I turned on the TV this morning and watched a news report that for some reason really frosted me: White House and Chrysler officials practically playing kissy-face over Chrysler paying back $7.6 billion of money the government used to rescue the company.
Then I remembered and understood why I was so bothered: The nation has heard this story before.
Back in the 1980s, Chrysler and government officials lauded themselves over the company’s early repayment of a government bailout loan. Television commercials and newspaper ads featuring Lee Iacocca, who then ran Chrysler, crowed about Chrysler’s turnaround and early payback.
So should we really be excited about Chrysler doing today what it did 20-some years ago? How many lives does a failed automaker get to live? And how many times will Americans allow themselves to be scammed by our government and politically connected businesses like Chrysler? Here’s what I mean:
A little research shows that Chrysler has used essentially the same . . . creative accounting? bookkeeping devices? . . . that General Motors used in 2009 when that company announced with great fanfare that it was paying back government rescue money.
Edward Niedermeyer of TheTruthAboutCars.com reports:
Back in November of 2009, when GM announced that it would repay its government loans, it didn’t take much investigation to realize that The General was simply shuffling government money from one pocket to the other and that true “payback” was still a ways off. . . . And now that our government finds itself “contemplating a runaway deficit and getting rid of its 8 percent of Chrysler’s equity,” would you believe that a similar federal money-shuffle is under way? Believe it.
The Obama administration has already forgiven $4 billion of the money that was used to rescue Chrysler. That’s money taxpayers will never get back. No mention was made of this in the news reports.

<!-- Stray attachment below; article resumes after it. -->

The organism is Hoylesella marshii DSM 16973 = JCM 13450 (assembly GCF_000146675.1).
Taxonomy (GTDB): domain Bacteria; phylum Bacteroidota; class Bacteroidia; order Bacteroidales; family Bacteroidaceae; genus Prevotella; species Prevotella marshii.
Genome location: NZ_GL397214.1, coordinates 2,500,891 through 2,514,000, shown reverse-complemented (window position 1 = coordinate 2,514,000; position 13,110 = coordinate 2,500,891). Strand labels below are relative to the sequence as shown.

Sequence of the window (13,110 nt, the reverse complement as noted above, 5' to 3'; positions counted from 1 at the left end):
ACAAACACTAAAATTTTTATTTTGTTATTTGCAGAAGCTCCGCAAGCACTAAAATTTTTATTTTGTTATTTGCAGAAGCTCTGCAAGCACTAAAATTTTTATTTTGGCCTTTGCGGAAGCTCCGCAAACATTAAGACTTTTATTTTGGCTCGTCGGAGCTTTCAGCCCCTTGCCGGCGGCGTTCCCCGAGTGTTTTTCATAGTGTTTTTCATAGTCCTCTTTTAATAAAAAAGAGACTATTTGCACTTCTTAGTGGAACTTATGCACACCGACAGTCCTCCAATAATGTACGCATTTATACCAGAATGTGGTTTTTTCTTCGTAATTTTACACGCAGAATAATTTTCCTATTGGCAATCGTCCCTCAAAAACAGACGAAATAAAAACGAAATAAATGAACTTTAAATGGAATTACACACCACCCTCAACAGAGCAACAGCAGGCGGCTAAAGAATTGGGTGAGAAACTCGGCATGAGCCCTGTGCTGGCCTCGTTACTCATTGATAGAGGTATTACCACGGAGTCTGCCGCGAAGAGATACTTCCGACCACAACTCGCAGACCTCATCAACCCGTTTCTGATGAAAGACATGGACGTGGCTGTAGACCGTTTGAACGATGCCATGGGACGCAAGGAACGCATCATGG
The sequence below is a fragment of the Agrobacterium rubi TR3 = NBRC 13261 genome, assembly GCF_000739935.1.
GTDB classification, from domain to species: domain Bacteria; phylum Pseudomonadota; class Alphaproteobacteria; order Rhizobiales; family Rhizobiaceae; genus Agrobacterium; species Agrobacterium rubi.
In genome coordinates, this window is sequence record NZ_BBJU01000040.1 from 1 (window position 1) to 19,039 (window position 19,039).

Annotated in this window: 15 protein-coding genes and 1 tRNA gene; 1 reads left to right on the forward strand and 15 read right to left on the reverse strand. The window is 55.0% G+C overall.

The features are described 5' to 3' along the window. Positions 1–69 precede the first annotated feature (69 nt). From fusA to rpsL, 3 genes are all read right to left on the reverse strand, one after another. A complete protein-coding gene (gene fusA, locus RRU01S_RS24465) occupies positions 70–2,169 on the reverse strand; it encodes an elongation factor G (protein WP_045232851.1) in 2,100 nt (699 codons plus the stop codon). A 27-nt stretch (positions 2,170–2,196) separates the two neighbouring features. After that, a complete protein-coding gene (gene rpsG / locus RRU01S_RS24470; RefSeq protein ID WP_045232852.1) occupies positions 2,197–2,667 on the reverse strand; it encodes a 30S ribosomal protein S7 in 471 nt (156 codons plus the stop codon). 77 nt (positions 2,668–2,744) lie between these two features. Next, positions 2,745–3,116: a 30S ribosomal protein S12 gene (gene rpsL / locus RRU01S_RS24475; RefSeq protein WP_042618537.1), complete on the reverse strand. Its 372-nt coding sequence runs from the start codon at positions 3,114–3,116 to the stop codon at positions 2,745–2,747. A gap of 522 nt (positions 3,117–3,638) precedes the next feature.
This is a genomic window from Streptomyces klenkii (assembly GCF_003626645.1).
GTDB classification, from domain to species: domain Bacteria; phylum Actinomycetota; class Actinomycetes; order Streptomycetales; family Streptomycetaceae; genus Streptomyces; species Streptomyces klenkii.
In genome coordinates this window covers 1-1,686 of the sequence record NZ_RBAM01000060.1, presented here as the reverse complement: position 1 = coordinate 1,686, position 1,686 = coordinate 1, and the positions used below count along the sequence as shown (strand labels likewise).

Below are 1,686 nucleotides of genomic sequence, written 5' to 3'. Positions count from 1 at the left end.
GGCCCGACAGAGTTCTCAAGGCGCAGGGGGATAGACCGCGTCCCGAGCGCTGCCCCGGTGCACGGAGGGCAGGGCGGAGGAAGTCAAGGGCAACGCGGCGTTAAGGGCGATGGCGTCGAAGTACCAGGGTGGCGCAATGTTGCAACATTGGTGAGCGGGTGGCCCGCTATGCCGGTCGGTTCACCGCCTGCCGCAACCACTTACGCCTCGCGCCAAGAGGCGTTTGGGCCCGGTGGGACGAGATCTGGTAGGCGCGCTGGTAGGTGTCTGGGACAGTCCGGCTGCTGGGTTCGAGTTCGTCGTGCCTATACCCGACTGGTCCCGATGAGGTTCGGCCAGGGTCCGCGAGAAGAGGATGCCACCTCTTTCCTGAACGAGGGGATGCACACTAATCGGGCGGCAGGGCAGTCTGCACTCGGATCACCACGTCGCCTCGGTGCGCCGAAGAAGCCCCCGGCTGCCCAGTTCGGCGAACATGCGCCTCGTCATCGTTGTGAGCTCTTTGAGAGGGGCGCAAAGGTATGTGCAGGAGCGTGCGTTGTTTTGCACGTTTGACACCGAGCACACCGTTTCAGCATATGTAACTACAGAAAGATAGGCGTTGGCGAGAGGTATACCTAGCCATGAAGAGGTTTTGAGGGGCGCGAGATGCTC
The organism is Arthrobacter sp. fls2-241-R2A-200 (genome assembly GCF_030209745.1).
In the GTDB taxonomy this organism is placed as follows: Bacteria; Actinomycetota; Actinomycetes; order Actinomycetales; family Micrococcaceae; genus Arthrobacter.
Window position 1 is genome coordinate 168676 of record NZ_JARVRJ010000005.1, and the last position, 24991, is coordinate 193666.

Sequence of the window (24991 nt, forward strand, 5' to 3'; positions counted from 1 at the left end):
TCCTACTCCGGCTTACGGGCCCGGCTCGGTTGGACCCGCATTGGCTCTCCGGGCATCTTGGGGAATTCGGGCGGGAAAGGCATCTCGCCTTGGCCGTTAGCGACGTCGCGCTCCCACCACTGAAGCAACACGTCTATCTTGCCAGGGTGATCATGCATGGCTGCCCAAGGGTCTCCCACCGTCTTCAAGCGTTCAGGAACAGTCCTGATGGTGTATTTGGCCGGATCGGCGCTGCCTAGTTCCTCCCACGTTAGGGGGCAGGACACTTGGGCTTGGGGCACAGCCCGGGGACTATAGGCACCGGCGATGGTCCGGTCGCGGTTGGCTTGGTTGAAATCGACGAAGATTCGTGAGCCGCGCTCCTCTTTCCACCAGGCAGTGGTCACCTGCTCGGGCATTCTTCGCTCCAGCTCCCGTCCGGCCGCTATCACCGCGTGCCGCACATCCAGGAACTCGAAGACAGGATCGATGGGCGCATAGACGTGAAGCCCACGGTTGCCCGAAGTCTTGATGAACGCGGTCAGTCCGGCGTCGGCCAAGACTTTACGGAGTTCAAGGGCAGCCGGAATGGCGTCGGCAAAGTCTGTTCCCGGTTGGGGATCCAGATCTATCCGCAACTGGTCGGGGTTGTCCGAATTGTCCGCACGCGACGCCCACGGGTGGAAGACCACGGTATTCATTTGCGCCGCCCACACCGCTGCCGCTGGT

Nor was there any mention of the money the government effectively stole from Chrysler’s first-secured bondholders, who received pennies on the dollar when the Obama administration shredded bankruptcy law to hand part of the company to Fiat.
The Obama administration’s deal allows Fiat to buy a bigger ownership stake in Chrysler. But to do this Fiat must pay back $3.5 billion of its Treasury Department loan. Fiat has been unable to do this. Is it just coincidence that Energy Secretary Steven Chu last week announced his department is considering a $3.5 billion loan for Chrysler to build fuel-efficient cars?
Now, technically the DOE loan program is supposed to be used for specific, qualifying retooling projects, so Fiat can’t literally take the DOE money and use it to pay back the government loans. But freeing up $3.5b in capital that would otherwise be spent on retooling with low-cost loans will make it infinitely easier for Chrysler to secure the $3.5b in debt refinancing it needs. And, in light of the GAO’s pointed criticisms of the DOE loan program’s fairness and transparency, it’s hard to overlook the coincidental nature of Chrysler’s need for $3.5b and the government’s allocation of extra funds to apparently guarantee a low cost loan to Chrysler for precisely the same amount. After all, we’ve seen this movie before …
We have indeed, Mr. Niedermeyer. First in the 1980s. Now in 2011. Don’t be surprised if Chrysler we see another Chrysler bailout 20-some years from now.